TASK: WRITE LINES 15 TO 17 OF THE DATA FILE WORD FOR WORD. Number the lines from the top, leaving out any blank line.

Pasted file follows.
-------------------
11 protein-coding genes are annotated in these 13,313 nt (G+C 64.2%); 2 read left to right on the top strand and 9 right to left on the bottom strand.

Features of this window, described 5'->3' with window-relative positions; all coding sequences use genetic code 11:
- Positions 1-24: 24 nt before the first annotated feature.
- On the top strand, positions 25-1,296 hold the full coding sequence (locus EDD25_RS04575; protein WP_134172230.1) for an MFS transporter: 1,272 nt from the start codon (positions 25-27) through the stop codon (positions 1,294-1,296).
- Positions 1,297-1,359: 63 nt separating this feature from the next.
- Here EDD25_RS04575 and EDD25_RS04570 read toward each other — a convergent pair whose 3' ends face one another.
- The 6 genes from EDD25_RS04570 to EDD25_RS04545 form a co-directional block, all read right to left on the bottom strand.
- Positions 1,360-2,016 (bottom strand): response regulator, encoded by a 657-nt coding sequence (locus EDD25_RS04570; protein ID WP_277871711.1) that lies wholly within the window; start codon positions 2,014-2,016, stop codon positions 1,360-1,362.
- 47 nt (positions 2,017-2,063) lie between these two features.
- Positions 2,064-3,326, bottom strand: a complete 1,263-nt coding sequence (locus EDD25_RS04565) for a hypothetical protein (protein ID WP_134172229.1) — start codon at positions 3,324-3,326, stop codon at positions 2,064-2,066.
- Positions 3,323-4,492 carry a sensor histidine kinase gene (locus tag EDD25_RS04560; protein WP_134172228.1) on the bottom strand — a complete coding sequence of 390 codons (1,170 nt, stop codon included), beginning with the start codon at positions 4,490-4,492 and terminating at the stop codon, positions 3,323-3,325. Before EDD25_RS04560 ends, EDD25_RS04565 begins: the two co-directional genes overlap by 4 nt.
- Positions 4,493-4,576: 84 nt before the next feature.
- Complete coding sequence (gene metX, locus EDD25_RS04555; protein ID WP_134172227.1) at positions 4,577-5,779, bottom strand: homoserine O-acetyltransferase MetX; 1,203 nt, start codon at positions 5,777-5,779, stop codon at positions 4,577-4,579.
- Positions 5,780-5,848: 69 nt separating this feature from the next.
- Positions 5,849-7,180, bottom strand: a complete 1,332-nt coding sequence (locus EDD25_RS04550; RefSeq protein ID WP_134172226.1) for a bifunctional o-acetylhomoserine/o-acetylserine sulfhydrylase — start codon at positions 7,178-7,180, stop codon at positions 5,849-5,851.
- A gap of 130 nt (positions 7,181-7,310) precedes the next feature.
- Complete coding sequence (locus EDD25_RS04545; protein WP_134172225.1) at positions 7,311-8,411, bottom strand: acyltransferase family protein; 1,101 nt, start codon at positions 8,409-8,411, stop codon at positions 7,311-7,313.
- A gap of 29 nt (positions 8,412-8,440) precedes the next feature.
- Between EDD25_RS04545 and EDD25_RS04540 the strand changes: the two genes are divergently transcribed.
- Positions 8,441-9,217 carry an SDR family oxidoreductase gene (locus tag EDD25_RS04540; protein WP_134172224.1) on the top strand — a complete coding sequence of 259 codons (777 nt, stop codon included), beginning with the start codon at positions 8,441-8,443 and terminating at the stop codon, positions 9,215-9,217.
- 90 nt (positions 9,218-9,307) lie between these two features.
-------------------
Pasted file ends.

- Positions 5,849-7,180, bottom strand: a complete 1,332-nt coding sequence (locus EDD25_RS04550; RefSeq protein ID WP_134172226.1) for a bifunctional o-acetylhomoserine/o-acetylserine sulfhydrylase — start codon at positions 7,178-7,180, stop codon at positions 5,849-5,851.
- A gap of 130 nt (positions 7,181-7,310) precedes the next feature.
- Complete coding sequence (locus EDD25_RS04545; protein WP_134172225.1) at positions 7,311-8,411, bottom strand: acyltransferase family protein; 1,101 nt, start codon at positions 8,409-8,411, stop codon at positions 7,311-7,313.